Jeanette observed that the social work profession has experienced not only phenomenal growth in numbers in the years since she began her career, but also in its knowledge base. The diversity within the profession is exciting, from generalists at one end to a great degree of specialization at the other. While there has been less growth in some areas, for example, community development, the same potential for growth exists in these areas.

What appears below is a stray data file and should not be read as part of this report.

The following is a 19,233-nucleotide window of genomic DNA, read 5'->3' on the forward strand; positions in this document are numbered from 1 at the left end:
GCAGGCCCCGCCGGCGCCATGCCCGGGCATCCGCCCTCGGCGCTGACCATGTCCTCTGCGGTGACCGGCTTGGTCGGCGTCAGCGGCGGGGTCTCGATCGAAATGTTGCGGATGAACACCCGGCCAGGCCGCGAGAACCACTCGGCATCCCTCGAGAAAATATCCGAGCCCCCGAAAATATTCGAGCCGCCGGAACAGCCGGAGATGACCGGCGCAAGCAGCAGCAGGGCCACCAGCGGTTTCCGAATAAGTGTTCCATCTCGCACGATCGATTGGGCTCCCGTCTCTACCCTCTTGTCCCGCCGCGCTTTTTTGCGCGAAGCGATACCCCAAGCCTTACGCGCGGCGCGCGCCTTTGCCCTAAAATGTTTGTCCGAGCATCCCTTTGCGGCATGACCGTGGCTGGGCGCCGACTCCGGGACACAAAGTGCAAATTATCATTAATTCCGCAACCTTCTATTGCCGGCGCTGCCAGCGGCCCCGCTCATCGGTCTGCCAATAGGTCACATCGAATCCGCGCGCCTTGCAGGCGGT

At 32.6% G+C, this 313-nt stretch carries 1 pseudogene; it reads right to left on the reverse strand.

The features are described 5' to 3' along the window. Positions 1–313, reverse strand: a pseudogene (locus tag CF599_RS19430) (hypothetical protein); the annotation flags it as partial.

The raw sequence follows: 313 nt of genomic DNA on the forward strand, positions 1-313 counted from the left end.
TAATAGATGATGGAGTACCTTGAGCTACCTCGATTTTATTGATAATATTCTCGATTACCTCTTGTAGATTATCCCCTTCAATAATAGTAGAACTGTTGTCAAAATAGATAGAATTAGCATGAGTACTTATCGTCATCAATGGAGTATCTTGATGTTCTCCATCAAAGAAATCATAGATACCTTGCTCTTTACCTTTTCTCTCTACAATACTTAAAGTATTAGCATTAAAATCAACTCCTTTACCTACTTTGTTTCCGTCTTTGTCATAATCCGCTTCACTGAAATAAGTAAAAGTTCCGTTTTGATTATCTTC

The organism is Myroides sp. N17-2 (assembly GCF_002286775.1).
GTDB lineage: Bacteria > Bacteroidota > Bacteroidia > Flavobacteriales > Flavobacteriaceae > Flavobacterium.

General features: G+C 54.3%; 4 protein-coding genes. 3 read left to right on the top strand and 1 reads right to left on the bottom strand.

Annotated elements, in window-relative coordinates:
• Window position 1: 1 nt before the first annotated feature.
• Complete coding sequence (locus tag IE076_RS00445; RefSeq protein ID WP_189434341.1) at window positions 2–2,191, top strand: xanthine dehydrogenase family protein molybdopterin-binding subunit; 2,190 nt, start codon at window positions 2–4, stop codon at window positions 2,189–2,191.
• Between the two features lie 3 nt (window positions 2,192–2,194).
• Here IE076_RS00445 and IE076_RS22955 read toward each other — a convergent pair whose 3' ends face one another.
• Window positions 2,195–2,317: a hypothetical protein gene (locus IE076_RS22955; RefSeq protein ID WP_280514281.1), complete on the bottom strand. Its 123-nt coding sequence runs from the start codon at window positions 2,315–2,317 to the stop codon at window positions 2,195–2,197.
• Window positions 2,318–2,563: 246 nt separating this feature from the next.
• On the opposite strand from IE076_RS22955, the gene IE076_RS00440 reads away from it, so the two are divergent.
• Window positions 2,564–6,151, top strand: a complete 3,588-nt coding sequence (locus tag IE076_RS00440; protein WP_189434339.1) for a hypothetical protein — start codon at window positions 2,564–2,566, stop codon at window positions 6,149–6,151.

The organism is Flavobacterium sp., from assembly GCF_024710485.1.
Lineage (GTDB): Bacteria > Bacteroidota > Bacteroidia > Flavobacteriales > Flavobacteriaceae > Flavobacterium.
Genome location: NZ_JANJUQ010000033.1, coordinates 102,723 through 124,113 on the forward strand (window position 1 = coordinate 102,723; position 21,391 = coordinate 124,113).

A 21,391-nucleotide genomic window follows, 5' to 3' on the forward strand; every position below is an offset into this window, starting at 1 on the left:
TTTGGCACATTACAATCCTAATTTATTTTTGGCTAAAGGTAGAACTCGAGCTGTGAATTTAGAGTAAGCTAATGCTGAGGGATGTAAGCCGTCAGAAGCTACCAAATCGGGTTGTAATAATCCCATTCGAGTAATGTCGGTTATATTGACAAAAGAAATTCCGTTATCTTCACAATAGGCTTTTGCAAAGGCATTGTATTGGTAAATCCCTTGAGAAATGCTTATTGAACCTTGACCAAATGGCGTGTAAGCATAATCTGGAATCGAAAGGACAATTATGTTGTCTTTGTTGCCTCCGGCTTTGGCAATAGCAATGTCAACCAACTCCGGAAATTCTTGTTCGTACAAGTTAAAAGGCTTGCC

Jeanette Lewis believes strongly that social workers must rediscover the skills to become better advocates and effective spokespersons for their increasingly diverse client groups. One way to build culturally competent practices will be for social workers themselves to reflect the diversity of the client groups they serve. She noted that children's aid societies have made strides in achieving a better balance in gender at the leadership level (where previously, a majority of administrators were male while a majority of front-line workers were female), but there is more work to be done to accurately represent racial, ethnic and cultural diversity. She suggested that the profession look at different models of achieving this goal, for example, by creating apprenticeship programs to help new social workers develop skills. Distance education presents another potential solution. Attention must be paid to the fact that there may be many individuals suited to the profession who cannot afford to take time off and pursue social work degrees for family and economic reasons. As shortages occur similar to the late 1960's, it will be important for the profession to look again at how people are supported to get social work qualifications, in order to greater reflect the diversity of the populations served and to return to the roots of the profession as advocates.